Alternative to Spotify or Pandora / SAT 9-9-17 / Collette of "United States of Tara" / Son-in-law of Chief Powhatan / "Governator" / C.S. Lewis symbol of Jesus / President Clinton hosted one in 2000 / Inspiron maker

Saturday, September 9, 2017

Constructor: John Guzzetta and Michael Hawkins

Relative difficulty: Medium (11:44)


Word of the Day: ROLFE (41A: Son-in-law of Chief Powhatan) —
John Rolfe (1585–1622) was one of the early English settlers of North America. He is credited with the first successful cultivation of tobacco as an export crop in the Colony of Virginia and is known as the husband of Pocahontas, daughter of the chief of the Powhatan. (Wikipedia)
• • •
Rex has a night off to GET REST (14D: Recharge, so to speak) and recover from a cold, so you get me (Laura) to woMAN (60D: Staff) the blog. A DEAL'S A DEAL (13D: "We agreed to it, so you'd better deliver"), said Rex, trusting that I would not RUN RIOT (57A: With 10-Down, go wild; 10D: See 57-Across), and create a PR NIGHTMARE (64A: Big headache for a company rep). I found this appropriately challenging, with a few misdirections, and decent stacks in each corner. Took a ZONE DEFENSE (12D: 2-3 or 1-2-2, in basketball) approach, working through the NE and then reverse-diagonally across to the SW, then SE (favorite of the four corner stacks) back up to the NW, where things got MARSHY (47D: Boggy). I had ITUNES RADIO fooling me for a while -- I've used APPS like (53D: Pandora and Spotify) (as well as the revived Napster), and had only vaguely heard of I HEART RADIO (15A: Alternative to Pandora or Spotify). Also had BOA instead of WIG for 1D: Drag accessory.

If you 17A, Robert Palmer apologizes (h/t @BenMSmith).

One would have to have a TIN EAR (20A: Difficulty picking up subtleties) not to notice both GOT TURNED ON (17A: Became excited) and FLACCID (42D: Like a wet noodle) in the same grid; while I'm all for what the movie ratings people call "adult themes" and "raunchy comedy," perhaps a touch of ARTINESS (30A: Pretension) would've kept that juxtaposition from seeming like the work of a couple of ADOLESCENTS (24D: Minority group) wanting to HORSE AROUND (23D: Goof off). OHO! ODE to ANI and TONI. EEE! RUN! ORCA! ADD TAR, TEE TNT.

  • Dude, you're getting a DELL (51A: Inspiron maker)
  • 6D: Fire on from above (STRAFE) and 50D: Counterpart of a blitz (SIEGE): I'll take "War Tactics" for $500, Alex.
  • 40A: Oxford designation (EEE) — Oxford as in the shoe type, which is sometimes manufactured in the extra-wide EEE size.
  • 33A: Loyalty, old-style (TROTH) — Always makes me think of a cartoon by the genius Sandra Boynton.
Signed, Laura Braunstein, Sorceress of CrossWorld

[Follow Laura on Twitter]

[Follow Rex Parker on Twitter and Facebook]


jae 12:27 AM  

Easy-medium for me. Got off on the wrong foot with @laura boa before WIG so the NW was a tad slow. I also tried use by before CIRCA with bUns in the deli case. But that was it for erasures.

Very smooth with excellent 11 stacks. Liked it a lot!

Johnny 12:43 AM  

Medium? This thing kicked my ass.

Casimir 1:04 AM  

Finished in a bit above average, so a bit tougher than medium. Just when I was starting an ego trip because I was moving smartly though the puzzle I stalled out a bit in the SE and SW. Once flaccid and adolescents fell, I finished quickly. The clue for flaccid reminds me of the motto of "Noodle" brand golf balls-- "long and soft!"

Mike in Mountain View 1:30 AM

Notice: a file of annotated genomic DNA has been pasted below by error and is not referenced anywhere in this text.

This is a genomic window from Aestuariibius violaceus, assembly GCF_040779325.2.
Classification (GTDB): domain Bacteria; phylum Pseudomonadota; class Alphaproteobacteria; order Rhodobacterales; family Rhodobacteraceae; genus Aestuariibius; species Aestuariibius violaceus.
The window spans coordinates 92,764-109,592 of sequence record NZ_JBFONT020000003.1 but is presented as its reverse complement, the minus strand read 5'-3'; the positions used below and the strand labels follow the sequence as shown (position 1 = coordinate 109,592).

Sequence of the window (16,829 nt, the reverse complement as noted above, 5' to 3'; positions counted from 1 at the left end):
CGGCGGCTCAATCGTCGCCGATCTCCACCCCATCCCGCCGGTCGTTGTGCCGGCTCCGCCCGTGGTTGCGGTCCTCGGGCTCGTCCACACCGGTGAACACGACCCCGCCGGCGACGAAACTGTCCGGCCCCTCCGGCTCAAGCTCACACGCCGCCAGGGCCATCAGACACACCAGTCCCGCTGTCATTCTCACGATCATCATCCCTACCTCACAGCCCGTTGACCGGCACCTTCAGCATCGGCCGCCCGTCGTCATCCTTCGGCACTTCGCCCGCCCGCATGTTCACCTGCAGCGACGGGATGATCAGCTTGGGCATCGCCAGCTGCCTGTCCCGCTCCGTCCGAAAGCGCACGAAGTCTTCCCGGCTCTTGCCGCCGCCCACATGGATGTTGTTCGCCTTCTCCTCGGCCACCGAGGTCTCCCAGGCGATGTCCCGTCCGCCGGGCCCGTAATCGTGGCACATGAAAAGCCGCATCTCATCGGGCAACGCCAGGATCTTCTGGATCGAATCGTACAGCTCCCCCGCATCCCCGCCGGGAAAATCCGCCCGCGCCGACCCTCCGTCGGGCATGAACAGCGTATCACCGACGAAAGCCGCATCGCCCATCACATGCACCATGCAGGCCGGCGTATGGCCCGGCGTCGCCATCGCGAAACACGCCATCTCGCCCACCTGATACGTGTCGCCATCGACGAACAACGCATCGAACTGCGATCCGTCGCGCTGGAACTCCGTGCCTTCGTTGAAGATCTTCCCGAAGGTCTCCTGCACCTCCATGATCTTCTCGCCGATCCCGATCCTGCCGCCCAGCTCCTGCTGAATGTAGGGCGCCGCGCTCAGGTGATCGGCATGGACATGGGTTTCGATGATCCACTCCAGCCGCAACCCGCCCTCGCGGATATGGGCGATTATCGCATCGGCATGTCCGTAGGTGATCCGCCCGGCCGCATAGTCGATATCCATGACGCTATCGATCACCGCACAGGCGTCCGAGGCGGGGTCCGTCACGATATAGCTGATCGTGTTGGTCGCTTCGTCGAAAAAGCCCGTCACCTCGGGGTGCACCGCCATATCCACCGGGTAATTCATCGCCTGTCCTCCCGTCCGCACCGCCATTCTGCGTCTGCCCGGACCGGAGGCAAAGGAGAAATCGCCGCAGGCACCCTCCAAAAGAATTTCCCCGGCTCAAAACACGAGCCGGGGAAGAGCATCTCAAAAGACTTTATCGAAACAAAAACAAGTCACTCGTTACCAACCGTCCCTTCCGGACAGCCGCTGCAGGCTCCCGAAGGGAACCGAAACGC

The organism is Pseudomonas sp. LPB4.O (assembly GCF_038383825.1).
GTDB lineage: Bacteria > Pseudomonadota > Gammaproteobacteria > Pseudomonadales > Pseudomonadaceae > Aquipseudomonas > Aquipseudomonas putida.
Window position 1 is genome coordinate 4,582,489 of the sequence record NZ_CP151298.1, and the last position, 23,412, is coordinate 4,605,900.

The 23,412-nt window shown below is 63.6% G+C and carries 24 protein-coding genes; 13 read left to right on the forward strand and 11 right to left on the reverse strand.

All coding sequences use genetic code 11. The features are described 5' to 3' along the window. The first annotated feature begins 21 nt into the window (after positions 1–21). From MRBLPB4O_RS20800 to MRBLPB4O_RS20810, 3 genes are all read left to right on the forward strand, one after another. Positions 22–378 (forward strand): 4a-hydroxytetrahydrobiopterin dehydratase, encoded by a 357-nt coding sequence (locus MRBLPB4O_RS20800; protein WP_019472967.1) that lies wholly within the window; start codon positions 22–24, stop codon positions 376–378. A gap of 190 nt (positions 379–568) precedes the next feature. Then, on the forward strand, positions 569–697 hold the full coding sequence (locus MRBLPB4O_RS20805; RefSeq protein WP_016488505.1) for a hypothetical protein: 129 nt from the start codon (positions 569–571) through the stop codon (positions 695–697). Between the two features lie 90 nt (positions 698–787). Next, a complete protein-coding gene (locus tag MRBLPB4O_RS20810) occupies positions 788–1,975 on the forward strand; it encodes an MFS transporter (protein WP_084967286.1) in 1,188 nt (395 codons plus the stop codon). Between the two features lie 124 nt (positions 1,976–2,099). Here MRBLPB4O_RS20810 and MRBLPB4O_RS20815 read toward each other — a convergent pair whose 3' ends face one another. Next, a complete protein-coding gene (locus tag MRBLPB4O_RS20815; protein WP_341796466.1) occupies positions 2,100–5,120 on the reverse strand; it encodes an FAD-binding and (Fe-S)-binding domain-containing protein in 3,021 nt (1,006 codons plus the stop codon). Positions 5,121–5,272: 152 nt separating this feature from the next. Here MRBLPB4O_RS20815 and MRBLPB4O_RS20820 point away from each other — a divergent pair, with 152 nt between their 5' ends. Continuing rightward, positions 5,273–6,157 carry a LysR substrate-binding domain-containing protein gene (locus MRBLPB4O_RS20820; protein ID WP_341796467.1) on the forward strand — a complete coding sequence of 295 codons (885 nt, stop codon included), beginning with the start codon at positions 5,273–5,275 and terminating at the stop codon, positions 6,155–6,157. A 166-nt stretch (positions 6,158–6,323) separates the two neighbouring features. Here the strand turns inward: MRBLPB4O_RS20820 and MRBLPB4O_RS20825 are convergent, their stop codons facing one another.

Thanks for the great write-up, Laura, and for the fun cartoon.

Add me to the list of people who fell for the boa/WIG trap.That slowed down the front half of the NW stack.

Overall, though medium for me, too, but that's bit longer than medium for Laura.

puzzlehoarder 1:50 AM  

This was almost down to the early week level of difficulty. It's a good example of the more fluffy type of themeless puzzles some young constructors put out. CHERE is was the only odd looking entry for me. It seems as if difficulty has been sacrificed for entertainment.

Dolgo 3:11 AM  

I got most of it easily, but the NE gave me a bit of trouble. Got stuck on ARTIfice and couldn't get the beginning of DEAL (tried "We made a. . .). But I figured it out soon enough.
There sure is a lot of repetition in these puzzles. Someday I'm going to count the many variations on OREO, SNL, etc. You just can't fool us with those creative definitions. Makes me recall the days of "Eskimo hunting knife," "Anteater," etc.

Loren Muse Smith 5:15 AM  

The lone fill-in-the-blank got me nowhere. I can say ice cream in Hebrew, but not I love you. Long story. (I know, right? Weird that I’m not sharing; I’ve never been backed down by a long story.)

Anyway, I had to start back at 1D, and I’m proud to crow that I did not fall for the “boa” trap since it’s Saturday. Of course I always think the cluers know this and will put in a Monday clue on a themeless, which makes in über-Saturday, but…

I really, really like the way SPIDEY SENSE sounds. It’s that perfect level of sillyness/babytalkishness that’s acceptable because it has comic-book immunity.

The clue for ADOLESCENTS is terrific. That’s why I’ve gone quiet here – buncha new ones. I have to say that this year’s are lovelier than last year’s.

Yeah, Laura – that 42D is kind of a crestfallen little neon light. Led up to by IDLE, GET REST, SLEEPS, WANES and, dah dah dah… NO DICE. (Once? In Israel? In the back of this ice-cream parlor?...)

Anonymous 5:48 AM  

Brilliant comments,

BarbieBarbie 5:59 AM  

Good puzzle, only a couple of erasures, but lots of blanks as I went round and round until I finally slew the SW corner. I had trouble with IHEARTRADIO, not because I haven't heard of it (I haven't), but because I wanted the "alternative" to be something non-internet-y like AMFMRADIO (too short, luckily).